Newcastle students campaign against semesterisation

April 2, 1999

A survey of 220 students at Newcastle University has uncovered widespread opposition to the semesterised academic year.

The survey organisers, the students' Courier newspaper, argue that students across the United Kingdom are struggling with a gruelling semester system that encourages surface rather than deep learning and places undue pressure on students.

The survey found that the overwhelming majority of respondents - 90 per cent - were in favour of abolishing or changing the semester system. Most (81 per cent) thought the last term was too long and 86 per cent said the Christmas break was too short given the impending exams.

Union executive officer Martin Pollard said the switch to semesterisation meant that the weeks were overcrowded and that just when students were getting to grips with a subject, it was time to move on to the next.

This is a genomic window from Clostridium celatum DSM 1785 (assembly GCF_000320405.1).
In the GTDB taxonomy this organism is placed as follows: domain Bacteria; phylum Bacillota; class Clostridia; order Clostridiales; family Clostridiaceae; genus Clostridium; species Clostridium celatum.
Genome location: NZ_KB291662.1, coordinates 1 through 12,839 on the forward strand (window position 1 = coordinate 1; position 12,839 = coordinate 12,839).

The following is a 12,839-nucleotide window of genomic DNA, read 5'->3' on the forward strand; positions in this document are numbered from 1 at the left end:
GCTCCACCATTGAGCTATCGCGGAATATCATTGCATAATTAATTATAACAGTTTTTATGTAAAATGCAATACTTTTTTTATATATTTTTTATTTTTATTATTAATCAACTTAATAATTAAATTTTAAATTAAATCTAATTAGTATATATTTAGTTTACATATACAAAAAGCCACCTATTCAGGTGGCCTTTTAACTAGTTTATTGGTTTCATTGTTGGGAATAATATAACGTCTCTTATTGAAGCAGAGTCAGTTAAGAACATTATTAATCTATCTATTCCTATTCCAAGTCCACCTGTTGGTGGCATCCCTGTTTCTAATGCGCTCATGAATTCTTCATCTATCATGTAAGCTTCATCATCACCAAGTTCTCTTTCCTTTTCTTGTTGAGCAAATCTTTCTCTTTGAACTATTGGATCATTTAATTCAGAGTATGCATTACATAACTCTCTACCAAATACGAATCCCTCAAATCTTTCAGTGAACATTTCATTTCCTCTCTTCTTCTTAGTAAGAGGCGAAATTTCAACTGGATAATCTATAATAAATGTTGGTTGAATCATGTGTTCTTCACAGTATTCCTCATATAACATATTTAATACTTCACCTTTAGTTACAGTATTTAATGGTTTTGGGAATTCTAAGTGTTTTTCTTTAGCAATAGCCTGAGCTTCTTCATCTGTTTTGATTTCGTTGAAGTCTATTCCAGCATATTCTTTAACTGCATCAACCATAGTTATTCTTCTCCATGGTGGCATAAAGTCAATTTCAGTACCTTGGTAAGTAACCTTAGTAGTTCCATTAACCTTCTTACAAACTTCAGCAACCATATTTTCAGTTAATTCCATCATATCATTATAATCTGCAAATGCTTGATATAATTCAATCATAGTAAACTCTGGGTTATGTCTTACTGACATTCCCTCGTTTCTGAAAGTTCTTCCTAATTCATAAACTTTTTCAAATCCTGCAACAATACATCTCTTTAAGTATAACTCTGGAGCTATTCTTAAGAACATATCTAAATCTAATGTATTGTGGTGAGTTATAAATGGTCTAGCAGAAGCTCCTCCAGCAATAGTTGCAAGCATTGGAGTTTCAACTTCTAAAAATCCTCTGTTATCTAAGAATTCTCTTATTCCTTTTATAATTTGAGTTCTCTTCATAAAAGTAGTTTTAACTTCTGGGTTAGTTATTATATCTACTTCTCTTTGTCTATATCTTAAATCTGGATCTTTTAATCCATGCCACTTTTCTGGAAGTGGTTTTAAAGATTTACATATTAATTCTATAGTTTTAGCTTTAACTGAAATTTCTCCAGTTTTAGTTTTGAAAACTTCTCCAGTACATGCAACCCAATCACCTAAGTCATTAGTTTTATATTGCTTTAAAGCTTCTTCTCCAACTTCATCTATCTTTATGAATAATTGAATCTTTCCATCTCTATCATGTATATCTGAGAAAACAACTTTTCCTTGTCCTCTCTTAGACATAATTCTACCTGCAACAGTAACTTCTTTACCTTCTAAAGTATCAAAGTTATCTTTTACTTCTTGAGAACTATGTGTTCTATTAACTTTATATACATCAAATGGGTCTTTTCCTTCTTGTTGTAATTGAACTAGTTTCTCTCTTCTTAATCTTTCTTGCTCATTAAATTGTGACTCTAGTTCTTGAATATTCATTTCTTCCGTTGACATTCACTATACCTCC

Academics were also said to be unhappy. Some in the survey called the system "barbaric" and "the worst of all worlds".

The Courier has begun a campaign to overturn semesterisation, and the organisers hope that other universities will join the fight against the "ill-fated" system. One alternative being discussed is for two terms of teaching and one term of revision and exams.

University vice-chancellor James Wright is sending out letters to complainants in which he says he is aware of the concerns about the shape of the academic year "which is felt by many students and staff".

The vice-chancellor says that the main difficulty arises from having to fit in two sets of degree examinations, one at the end of each semester.

"There has been a very powerful movement over the past 20 years away from reliance on the final examinations and towards frequent in-course assessment, and this has had the very strong support of student representatives," Mr Wright says. "It is paradoxical that our responsiveness to that demand has now led us to a situation where we are accused of being insensitive to student concerns."

The matter has been referred to the University Teaching Committee.

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